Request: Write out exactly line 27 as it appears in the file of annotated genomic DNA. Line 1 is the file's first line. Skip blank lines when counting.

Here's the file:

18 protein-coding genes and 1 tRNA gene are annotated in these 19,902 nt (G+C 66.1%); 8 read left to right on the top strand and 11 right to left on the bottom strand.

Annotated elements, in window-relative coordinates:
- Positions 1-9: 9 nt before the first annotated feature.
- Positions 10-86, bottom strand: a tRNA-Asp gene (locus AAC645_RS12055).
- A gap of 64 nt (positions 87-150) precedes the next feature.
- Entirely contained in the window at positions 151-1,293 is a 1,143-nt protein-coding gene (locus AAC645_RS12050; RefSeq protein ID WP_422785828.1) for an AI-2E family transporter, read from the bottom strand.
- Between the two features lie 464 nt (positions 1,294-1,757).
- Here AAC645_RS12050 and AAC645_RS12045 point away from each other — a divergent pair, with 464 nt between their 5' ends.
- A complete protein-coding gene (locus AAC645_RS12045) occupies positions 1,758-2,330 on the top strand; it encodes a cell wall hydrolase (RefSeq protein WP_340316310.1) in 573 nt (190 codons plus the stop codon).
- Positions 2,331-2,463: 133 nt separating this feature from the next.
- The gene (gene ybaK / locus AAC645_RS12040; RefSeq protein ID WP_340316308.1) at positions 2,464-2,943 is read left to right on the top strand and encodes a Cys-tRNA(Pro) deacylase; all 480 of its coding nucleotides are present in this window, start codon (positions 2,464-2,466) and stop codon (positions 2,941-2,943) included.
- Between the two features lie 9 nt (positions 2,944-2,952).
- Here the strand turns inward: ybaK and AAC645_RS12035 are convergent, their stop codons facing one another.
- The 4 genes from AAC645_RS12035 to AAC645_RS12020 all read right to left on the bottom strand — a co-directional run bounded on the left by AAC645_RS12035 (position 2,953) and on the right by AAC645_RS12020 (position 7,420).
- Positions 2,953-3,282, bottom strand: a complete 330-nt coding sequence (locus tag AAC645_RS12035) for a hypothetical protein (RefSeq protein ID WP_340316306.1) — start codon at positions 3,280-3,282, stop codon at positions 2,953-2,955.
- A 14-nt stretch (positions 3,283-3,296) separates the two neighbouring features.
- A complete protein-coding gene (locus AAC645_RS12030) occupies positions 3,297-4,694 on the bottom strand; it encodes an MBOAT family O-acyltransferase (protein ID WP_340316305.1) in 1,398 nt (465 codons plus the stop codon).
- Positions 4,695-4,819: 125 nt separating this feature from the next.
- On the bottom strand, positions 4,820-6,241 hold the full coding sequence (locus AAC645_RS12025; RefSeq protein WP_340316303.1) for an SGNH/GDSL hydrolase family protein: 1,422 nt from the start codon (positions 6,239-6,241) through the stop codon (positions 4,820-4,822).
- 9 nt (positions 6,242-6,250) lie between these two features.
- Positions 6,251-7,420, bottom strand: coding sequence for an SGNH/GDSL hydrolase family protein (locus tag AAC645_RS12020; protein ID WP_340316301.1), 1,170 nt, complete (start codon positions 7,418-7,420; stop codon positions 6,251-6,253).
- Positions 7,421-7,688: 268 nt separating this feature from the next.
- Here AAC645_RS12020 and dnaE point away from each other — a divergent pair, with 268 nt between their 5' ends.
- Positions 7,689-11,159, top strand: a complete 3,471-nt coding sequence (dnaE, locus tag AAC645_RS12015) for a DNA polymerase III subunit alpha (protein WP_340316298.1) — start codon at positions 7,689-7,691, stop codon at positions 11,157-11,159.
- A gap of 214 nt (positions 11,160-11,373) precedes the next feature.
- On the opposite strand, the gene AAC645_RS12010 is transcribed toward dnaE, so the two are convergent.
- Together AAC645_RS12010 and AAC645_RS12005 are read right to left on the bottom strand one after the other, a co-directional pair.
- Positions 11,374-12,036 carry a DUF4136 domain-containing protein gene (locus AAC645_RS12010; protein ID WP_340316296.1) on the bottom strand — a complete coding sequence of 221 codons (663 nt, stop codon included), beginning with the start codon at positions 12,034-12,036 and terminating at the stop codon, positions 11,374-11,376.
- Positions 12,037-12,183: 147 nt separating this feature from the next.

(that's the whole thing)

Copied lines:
- Together AAC645_RS12010 and AAC645_RS12005 are read right to left on the bottom strand one after the other, a co-directional pair.